Dr. Chukwu then lead her to outpatient processing, where she answered a few final questions from a clerk. She handed in her documents and waited for them to be copied, sorted, and processed. She then received a bag of things she was carrying when she came in — her old weathered uniform, her pouch belts, her revolver and ammunition, flares. There was a fresh copy of the Comrade’s Companion, a little book of socialist philosophy, everyday wisdom and wilderness survival tactics, handed to new recruits in the armed forces.

“We wish for your continued health, comrade.” Said the clerk.

Naya nodded her head. She wasn’t so sure she had her health back at all.

She bid farewell to Dr. Chukwu, and used the privacy of her hospital room one final time to change into her green army clothes. She left the makeshift hospital rooms behind and made her way across the building to the cafeteria.

Sitting in a bench table, she caught the smell of mixed spices, coming from the kitchen. A basket of fresh baked flatbreads was already set on each table. Naya picked one of the breads and started to nibble on it for a moment, until she saw a man behind the counter waving at her. She raised her head.

“Don’t just sit there nibbling on bread!” shouted the man. He smiled and waved at her again. “Food’s ready, come on up and I’ll serve you some!”

Naya took her place at the counter, at the head of a line that had yet to materialize. Behind the counter, the man took a half-glance at Naya’s meal card and urged her to take a metal tray, already divided with sections for various meal items. Into the round bowl-like segment he spooned a hefty helping of orange curry with eggplant, potatoes, carrots and peas, topped with a handful of fried cheese cubes; a cup of simple stewed lentils went into a small scoop-shaped portion of the tray; and in a square, flat area he deposited a big piece of seitan covered in a sauce of nuts and butter.

Finally, the man gave her a little bag of creamy, drinkable yogurt with berry preserves mixed in. He had taken it from a box, from which he also took a straw and gave it to her as well. Water was also available if she desired.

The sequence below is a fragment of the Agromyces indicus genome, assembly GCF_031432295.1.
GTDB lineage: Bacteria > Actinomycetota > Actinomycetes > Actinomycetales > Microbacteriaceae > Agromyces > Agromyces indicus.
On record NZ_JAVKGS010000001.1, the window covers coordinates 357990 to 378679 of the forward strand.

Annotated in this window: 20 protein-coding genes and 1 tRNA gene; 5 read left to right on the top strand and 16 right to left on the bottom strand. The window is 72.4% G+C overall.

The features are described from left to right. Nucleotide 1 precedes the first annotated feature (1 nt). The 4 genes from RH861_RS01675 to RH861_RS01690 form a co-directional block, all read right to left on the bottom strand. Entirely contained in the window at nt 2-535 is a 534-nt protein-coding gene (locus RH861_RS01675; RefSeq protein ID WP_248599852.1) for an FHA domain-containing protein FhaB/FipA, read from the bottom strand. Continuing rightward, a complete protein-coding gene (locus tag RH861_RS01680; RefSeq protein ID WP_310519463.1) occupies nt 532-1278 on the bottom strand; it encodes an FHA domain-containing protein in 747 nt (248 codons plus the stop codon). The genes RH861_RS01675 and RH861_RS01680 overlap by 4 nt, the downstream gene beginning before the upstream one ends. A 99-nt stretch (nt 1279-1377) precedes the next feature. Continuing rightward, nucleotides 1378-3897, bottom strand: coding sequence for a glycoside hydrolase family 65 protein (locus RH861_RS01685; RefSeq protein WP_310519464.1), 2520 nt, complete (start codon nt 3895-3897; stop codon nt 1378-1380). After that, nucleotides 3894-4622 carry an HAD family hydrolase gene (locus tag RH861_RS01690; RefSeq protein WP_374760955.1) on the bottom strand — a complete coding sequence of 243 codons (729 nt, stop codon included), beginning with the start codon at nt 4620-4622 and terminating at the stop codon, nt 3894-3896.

Warm air wafted up from the meal, carrying fresh scents. Naya bowed her head to the cafeteria man. Behind the counter she saw two other people lounging near hot flat-tops, ovens and stoves, having prepared large batches of food meant to last the breakfast and probably lunch period. Maybe even the supper. All of it could sit and be reheated easily. She was lucky to get it fresh out of the kitchens. She thanked everyone and returned to her table.

Soon as she set her tray down, children began to trickle into the cafeteria.

Naya took the piece of flatbread she had been nibbling and dipped it in the lentils, taking a bite; she then punctured the bag of thin, milky light blue yogurt and drank. She took a wooden fork and knife from the center of the table and started to cut a piece of her seitan. A few soldiers came in to eat. She paid them no mind — she didn’t really know anybody here anymore.

She took her time with the food. It was the first nice meal she had been able to eat in weeks. She had spent far too much of the Aster’s Gloom eating lentils and dehydrated eggs and powdered milk out of boxes. Nutty, mildly spicy Seitan, firm vegetables in the curry, fresh, soft bread; it was like a dream.

Painstakingly tasting the eggplant, she caught a glimpse of a woman her age, striding through the cafeteria’s twin doors and skipping gaily toward a table full of children. Naya’s eyes fixed on her. At the table, children greeted her.

“Good morning Ms. Balarayu! Thank you for joining us!” They said at once.

Ms. Balarayu sat down among them and touched hands with each of them.

For a moment, a brief, foolish instant, Naya thought that perhaps she should tell Aarya that she was there, that she was back home, that there was nothing bitter between them anymore. But she found herself quickly unable to. The more she thought about it, the more the taste in her mouth turned to vinegar.

Naya averted her eyes, and shifted toward the end of her own table. She hunched, as though she could make her shoulders cover her whole head. It would not do to waste the food; so she ate quickly, desperately spooning lentils into her mouth and shoving big bites of the flatbread in with it.

Hearing Aarya’s sweet voice singing to the children was like a torment.

Her plate was soon empty save for remnants of the sauce at the bottom of each tray. She left that behind, an un-Ayvartan thing to do; everyone relished scooping up the sauces with flatbread, wiping the plate. Naya did not want to linger any longer. She was suddenly sure that she was not supposed to be here. She was an unwanted thing in this old place. She had to go now.

It was nothing like the nails in her legs that morning, but it still hurt.

Perhaps she was being childish but she couldn’t talk to Aarya Balarayu.

She just couldn’t talk to her about little dreams born and killed in Benghu.